Inside, Lariat and Premium models get the latest Sync 4A infotainment system featuring the 15.5-inch portrait touchscreen from the Mustang Mach-E electric SUV – replete with the latter’s scroll wheel on the bottom. The system employs natural voice control, cloud-based navigation, wireless Apple CarPlay and Android Auto compatibility, Amazon Alexa integration, Sync AppLink apps and over-the-air software updates. On selected vehicles, users will also be able to use their phone as a key for the first time on an F-Series truck.

Also fitted is a 12-inch instrument display with a customisable interface and animations for hands-free highway driving (which we’ll come back to later) and regenerative braking. The Lightning continues to be available with the notable features introduced on the 2021 F-150, including exterior 360-degree Zone Lighting, a work surface on the tailgate and on the centre console and lie-flat Max Recline Seats.

As will soon be available on the regular F-150, the Lightning will be offered with Ford’s new BlueCruise system, an advanced Level 2 semi-autonomous driving function that allows hands-free driving on more than 160,000 km of pre-qualified highways in the US and Canada, with more to come. The system comes as part of the optional Ford Co-Pilot360 suite of active safety systems.

Load lugging is perhaps the most important aspect of a pick-up truck, and the Lightning doesn’t disappoint – it shares the same bed dimensions as the F-150 and has a maximum payload of 900 kg. An Onboard Scales functionality is optional and uses sensors to estimate payload; it’s also linked to the truck’s Intelligent Range system to estimate the cargo’s impact on range.

And if the bed is somehow not enough, the Mega Power Frunk opens up to reveal another 400 litres of washable storage space at the front with a targeted 180 kg of payload. Lariat and XLT models also have an estimated towing capacity of 4,500 kg with the larger battery and the Max Trailer Tow Package.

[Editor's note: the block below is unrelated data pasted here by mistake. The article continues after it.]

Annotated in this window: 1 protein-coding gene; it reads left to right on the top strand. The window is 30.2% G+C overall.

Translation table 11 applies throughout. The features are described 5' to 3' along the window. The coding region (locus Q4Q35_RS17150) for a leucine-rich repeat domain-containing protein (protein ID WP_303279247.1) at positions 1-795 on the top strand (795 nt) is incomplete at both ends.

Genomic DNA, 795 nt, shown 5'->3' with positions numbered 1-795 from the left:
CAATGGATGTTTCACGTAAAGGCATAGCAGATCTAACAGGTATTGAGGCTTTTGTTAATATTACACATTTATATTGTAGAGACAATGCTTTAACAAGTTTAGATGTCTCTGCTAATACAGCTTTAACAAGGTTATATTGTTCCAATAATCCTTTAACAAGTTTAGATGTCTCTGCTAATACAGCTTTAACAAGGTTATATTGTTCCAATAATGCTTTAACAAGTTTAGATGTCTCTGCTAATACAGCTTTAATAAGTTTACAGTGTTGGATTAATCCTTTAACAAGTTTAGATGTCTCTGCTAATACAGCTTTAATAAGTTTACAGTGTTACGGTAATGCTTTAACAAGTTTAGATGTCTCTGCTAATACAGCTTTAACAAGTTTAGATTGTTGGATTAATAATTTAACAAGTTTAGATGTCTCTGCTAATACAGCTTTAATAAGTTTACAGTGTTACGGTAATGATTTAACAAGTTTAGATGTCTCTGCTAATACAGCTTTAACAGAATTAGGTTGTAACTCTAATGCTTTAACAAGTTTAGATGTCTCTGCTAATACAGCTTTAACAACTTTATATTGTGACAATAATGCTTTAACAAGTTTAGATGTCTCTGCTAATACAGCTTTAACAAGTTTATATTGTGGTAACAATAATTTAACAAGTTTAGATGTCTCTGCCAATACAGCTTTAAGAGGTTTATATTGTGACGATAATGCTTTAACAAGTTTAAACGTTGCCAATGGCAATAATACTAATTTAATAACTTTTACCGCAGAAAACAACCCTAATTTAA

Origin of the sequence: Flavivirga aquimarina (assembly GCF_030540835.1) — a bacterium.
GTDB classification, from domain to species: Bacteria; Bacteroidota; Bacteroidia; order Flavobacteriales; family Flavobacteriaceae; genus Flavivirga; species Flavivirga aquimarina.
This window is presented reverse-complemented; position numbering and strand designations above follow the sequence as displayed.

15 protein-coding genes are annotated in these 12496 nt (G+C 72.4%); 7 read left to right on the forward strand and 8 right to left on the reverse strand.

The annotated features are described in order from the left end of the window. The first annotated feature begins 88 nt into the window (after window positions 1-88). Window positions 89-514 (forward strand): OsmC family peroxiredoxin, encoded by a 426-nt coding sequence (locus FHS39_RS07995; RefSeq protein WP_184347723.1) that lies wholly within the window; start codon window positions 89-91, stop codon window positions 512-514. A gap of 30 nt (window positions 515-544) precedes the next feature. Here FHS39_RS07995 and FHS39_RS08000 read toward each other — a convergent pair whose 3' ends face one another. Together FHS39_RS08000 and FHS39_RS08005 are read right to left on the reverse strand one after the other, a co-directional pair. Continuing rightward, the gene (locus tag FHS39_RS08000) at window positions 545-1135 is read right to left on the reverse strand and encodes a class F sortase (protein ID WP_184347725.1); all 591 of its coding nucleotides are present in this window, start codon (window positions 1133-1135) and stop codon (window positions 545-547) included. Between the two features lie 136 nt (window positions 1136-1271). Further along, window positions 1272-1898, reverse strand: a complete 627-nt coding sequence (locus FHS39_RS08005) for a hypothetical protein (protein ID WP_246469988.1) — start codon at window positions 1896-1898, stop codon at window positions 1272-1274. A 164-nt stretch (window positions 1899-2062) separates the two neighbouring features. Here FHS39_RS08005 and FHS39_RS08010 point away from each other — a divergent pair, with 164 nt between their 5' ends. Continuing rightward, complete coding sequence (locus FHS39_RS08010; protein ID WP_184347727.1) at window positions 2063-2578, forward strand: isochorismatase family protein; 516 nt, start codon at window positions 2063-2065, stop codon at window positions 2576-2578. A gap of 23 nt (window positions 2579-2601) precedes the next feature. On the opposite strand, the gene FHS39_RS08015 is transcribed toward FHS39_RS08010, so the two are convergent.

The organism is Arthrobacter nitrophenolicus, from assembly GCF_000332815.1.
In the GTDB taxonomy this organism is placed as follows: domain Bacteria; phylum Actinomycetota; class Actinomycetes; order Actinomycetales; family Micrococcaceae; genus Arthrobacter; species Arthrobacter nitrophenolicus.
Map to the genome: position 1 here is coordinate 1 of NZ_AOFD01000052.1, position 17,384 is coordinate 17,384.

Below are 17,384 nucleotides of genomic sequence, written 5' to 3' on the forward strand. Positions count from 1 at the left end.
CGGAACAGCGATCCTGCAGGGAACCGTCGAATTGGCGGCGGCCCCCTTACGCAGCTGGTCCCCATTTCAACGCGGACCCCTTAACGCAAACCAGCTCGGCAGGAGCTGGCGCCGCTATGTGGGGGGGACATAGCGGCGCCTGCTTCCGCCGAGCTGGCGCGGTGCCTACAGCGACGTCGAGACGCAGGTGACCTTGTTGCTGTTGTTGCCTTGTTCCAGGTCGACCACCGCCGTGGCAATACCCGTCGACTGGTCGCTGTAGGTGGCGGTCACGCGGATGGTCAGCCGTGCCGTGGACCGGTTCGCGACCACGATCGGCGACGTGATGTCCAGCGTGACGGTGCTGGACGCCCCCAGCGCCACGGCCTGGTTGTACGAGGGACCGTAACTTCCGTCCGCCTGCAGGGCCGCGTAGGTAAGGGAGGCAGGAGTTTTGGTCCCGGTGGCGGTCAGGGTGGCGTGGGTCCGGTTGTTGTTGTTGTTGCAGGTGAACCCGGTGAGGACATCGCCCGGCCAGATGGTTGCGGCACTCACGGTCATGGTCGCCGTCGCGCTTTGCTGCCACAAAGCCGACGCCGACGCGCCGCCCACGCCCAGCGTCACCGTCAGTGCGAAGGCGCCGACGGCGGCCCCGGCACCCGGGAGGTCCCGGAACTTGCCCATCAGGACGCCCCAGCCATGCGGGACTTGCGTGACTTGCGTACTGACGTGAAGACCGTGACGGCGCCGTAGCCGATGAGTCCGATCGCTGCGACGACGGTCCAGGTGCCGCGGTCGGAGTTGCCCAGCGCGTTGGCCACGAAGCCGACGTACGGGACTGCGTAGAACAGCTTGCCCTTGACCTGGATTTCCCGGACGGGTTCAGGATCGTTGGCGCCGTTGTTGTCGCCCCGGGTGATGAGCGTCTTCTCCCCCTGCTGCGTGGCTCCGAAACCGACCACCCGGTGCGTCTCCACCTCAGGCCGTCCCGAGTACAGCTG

A work truck should also be able to go off-road, so the Lightning features four selectable drive modes (Normal, Sport, Off Road and Tow/Haul) for the AWD system. The battery is also secured within a waterproof casing and surrounded by crash-absorption protection, while metal skid plates shield both the battery and the motors.

The truck also features an F-150-first rear suspension setup that Ford says provides a more stable ride and less roll, without sacrificing durability and reliability. An advanced liquid cooling system and upgraded components ensure that heat distribution is managed across the vehicle, enabling the Lightning to handle even the toughest driving situations – such as towing trailers up and down steep includes.

Built at the new Rouge Electric Vehicle Centre in Dearborn, Michigan, the Lightning will go on sale in the US starting next spring, with prices being roughly equivalent to petrol/diesel F-150s and starting at US$39,974 (RM165,500) – crucially, before any federal or state tax credits. More creature comforts and tech will be offered in the mid-level XLT, which starts at US$52,974 (RM219,300).